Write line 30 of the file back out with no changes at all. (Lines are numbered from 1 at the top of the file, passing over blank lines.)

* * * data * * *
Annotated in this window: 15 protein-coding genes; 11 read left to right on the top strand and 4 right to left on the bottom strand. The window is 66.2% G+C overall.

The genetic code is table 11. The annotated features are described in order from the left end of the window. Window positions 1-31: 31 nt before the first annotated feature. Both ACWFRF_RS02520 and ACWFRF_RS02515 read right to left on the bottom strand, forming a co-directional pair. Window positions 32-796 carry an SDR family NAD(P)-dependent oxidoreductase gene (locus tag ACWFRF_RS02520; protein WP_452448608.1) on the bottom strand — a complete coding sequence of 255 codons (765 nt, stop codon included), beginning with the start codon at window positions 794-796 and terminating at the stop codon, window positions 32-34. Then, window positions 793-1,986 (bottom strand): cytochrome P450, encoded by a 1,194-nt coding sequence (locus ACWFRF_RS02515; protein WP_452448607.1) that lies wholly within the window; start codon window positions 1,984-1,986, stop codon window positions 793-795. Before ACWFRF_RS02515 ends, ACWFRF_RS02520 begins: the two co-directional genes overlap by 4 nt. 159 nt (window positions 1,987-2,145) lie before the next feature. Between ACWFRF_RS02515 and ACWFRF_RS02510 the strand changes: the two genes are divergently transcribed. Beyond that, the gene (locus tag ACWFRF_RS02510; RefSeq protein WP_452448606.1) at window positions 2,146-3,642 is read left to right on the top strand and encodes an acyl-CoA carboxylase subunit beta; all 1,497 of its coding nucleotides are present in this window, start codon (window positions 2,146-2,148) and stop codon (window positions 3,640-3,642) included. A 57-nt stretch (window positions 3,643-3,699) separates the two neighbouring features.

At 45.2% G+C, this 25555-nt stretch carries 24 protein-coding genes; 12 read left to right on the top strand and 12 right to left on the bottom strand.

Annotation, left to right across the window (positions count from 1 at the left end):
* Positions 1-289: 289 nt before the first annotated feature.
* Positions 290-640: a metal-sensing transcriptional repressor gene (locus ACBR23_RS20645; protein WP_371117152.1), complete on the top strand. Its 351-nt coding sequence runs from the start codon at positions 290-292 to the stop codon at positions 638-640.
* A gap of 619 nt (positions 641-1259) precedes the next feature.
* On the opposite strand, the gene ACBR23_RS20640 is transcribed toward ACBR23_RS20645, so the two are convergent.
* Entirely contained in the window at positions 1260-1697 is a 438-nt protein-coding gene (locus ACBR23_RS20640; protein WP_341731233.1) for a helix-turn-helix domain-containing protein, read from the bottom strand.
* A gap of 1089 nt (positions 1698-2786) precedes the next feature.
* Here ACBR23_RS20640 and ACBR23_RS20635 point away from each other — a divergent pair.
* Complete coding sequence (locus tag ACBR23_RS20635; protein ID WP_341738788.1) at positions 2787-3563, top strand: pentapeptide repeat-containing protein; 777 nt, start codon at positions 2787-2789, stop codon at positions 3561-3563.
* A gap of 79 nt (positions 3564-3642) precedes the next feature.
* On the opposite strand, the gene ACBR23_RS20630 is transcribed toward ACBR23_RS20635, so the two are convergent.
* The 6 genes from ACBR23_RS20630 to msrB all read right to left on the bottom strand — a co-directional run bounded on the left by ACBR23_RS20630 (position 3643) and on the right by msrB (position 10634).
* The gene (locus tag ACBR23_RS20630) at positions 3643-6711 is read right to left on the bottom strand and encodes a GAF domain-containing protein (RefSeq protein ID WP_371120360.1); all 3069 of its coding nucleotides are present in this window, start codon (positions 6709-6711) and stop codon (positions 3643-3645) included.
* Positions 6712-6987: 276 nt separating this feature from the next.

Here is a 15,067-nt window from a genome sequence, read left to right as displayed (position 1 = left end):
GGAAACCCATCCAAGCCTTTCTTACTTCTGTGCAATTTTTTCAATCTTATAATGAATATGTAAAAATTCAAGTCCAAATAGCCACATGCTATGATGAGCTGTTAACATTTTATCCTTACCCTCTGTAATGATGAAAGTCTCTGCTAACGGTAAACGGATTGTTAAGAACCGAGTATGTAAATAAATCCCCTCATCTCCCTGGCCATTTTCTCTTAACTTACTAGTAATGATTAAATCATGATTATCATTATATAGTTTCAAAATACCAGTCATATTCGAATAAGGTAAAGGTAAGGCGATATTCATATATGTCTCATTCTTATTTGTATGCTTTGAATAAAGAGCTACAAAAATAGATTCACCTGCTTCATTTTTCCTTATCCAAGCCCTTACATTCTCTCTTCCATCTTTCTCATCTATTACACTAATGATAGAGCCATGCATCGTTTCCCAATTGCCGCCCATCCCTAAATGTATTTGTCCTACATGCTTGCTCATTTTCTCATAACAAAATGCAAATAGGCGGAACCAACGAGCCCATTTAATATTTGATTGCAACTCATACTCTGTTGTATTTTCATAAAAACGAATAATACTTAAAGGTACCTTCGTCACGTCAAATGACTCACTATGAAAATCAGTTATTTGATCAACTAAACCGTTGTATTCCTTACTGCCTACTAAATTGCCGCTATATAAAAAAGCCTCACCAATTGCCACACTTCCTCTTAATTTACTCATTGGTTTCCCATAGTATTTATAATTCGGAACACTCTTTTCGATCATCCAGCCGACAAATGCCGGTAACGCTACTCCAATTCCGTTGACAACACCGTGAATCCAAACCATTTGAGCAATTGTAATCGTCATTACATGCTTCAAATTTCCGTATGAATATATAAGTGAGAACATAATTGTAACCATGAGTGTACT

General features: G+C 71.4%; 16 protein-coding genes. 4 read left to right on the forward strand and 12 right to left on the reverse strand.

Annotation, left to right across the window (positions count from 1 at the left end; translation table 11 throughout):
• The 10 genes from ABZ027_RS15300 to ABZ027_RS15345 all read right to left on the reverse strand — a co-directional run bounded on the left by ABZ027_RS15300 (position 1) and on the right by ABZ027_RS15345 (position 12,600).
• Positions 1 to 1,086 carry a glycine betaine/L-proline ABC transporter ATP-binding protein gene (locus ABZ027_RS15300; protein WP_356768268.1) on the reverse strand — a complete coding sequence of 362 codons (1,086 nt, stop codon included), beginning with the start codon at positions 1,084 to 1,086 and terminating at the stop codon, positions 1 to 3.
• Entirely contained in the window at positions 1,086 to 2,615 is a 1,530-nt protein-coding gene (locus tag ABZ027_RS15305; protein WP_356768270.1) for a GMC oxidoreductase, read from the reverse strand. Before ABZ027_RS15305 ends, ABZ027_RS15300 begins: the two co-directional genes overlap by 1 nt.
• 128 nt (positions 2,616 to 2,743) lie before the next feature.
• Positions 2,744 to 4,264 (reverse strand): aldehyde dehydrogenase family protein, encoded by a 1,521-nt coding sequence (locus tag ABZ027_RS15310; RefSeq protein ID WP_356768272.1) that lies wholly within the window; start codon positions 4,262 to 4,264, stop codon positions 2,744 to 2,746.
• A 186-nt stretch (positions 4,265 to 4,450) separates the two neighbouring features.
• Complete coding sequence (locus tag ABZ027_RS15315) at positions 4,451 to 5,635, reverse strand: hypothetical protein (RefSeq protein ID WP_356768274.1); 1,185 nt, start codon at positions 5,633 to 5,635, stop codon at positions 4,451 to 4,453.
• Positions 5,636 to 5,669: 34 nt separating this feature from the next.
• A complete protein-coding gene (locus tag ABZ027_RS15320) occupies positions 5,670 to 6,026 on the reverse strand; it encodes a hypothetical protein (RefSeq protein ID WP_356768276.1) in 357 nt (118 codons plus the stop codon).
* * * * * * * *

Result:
• A complete protein-coding gene (locus tag ABZ027_RS15320) occupies positions 5,670 to 6,026 on the reverse strand; it encodes a hypothetical protein (RefSeq protein ID WP_356768276.1) in 357 nt (118 codons plus the stop codon).